Let’s take a look at an example that addresses the aspirational qualities of this type of prospect through persuasive copywriting on their landing page.

Persuasive landing pages using sensory language

This landing page, from NEDC Design & Construction, utilizes both sensory and aspirational language to great effect.

First, the introductory copy draws a stark contrast between the kitchens of previous decades (“No longer does apron-clad Mom cook alone as the family waits in another room.”), which not only implies NEDC’s progressive, modern approach to kitchen design, but also leverages the emotional response that this memory will create in many prospects’ minds.

The copy then switches gears to take a more tactile approach by using a combination of sensory and aspirational language (“Today, you’re just as likely to see a couple cooking together, or the whole family pitching in on Thanksgiving dinner, or friends gathered around sipping wine as you finish making tapas.”). The copy puts you right there in your new kitchen, sipping wine and making tapas with friends, or preparing the cranberry sauce while the Thanksgiving turkey cooks in the oven.

Persuasive landing pages cooking

In addition to creating a powerful emotional response, this approach can also spur your prospects into action. By helping your visitors imagine a possible future scenario, you allow them to step out of their present – and the problem they’re trying to solve – making your solution significantly more appealing.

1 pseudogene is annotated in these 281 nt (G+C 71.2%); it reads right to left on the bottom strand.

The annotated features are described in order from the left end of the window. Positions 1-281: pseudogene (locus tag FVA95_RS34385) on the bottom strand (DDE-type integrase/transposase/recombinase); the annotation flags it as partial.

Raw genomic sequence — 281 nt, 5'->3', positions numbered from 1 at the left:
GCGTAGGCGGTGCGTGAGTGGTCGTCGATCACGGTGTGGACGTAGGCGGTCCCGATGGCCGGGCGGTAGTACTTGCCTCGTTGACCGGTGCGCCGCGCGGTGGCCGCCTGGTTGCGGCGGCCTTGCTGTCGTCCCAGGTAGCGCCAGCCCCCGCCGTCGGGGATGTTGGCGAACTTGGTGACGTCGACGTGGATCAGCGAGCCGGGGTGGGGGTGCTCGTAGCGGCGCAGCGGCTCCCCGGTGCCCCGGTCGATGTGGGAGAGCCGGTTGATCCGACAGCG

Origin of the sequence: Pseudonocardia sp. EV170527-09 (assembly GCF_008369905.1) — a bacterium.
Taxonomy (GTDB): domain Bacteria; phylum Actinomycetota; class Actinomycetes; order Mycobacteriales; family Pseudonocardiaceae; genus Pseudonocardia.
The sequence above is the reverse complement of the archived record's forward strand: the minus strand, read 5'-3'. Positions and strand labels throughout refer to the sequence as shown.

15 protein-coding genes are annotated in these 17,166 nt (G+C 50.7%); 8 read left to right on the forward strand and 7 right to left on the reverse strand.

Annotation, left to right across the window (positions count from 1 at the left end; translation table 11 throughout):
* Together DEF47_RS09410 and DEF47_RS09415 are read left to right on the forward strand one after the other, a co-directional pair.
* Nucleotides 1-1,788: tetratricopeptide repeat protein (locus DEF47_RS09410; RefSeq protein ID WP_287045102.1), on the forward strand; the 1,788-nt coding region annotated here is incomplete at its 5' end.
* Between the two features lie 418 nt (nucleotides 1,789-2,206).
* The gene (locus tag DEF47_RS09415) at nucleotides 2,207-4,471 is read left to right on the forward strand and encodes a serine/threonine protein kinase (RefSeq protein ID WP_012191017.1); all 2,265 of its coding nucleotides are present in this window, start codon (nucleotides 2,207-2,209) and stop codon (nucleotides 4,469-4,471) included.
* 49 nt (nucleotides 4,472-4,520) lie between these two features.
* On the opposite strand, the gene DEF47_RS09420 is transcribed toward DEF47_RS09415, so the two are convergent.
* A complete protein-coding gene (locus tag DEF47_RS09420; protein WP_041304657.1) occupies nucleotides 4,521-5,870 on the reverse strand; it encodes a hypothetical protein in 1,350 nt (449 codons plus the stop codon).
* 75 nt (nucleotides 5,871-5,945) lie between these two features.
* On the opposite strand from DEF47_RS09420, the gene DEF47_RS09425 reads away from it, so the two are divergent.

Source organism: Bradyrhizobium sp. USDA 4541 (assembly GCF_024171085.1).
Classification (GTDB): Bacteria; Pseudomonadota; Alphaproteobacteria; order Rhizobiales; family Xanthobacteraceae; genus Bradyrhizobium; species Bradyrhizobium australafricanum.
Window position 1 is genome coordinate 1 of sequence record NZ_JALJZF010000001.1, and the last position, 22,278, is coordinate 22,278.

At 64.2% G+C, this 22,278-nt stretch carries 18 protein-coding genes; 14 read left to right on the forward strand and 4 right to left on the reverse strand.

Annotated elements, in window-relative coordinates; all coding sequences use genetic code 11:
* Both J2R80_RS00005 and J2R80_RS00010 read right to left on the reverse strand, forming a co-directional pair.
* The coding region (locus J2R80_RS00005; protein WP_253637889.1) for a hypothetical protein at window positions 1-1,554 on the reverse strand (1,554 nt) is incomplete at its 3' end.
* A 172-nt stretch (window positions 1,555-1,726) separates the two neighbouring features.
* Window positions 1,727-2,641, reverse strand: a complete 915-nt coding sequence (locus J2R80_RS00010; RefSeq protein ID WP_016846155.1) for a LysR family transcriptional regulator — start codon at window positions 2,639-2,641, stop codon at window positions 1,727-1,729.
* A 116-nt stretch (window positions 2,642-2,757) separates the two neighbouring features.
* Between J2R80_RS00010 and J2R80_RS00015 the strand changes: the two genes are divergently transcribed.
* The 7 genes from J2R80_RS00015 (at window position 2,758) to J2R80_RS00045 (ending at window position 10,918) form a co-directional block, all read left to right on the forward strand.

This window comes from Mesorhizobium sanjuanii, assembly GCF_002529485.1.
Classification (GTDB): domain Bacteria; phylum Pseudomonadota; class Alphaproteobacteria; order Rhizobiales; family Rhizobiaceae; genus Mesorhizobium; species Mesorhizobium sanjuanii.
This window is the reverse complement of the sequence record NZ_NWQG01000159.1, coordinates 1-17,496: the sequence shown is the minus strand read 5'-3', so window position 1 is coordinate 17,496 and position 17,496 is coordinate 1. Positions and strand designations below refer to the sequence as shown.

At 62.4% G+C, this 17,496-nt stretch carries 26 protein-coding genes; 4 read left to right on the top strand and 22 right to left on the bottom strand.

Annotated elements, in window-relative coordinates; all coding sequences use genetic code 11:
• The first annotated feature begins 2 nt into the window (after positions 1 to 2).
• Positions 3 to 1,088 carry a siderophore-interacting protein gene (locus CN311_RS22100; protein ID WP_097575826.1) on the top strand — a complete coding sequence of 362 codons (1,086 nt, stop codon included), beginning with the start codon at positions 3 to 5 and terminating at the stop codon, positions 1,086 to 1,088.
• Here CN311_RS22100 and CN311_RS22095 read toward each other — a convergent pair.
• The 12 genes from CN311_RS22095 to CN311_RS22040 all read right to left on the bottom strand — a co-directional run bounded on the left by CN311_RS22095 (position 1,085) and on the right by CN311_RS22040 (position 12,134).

The Power of Connecting Language

Humans are inherently tribal in nature. For millennia, we have formed tight-knit groups to help us survive. Although we’ve come a long way since we huddled around crude fires brandishing rocks at outsiders, we still instinctively form these groups, whether it be identifying with others of a similar social standing or forming emotional attachments to certain brands (the Apple vs. everyone else dichotomy is a prime example of this principle).

Simply put, connecting language is the concept of emphasizing the notion of “us vs. them.” This can be a powerful technique when leveraged appropriately, as it can strengthen brand loyalty, serve as a trust signal, and deepen prospects’ emotional attachment to a product or service. However, it’s most common to see marketers use connecting language to create a stronger positive perception between the prospect and the brand. Let’s take a look at this type of persuasive copywriting in action.

Us Vs. Them

Legal specialists often use connecting language in their landing pages. Of course, the adversarial nature of most courtroom situations – especially divorces and other family law cases – makes this an ideal opportunity to use connective language.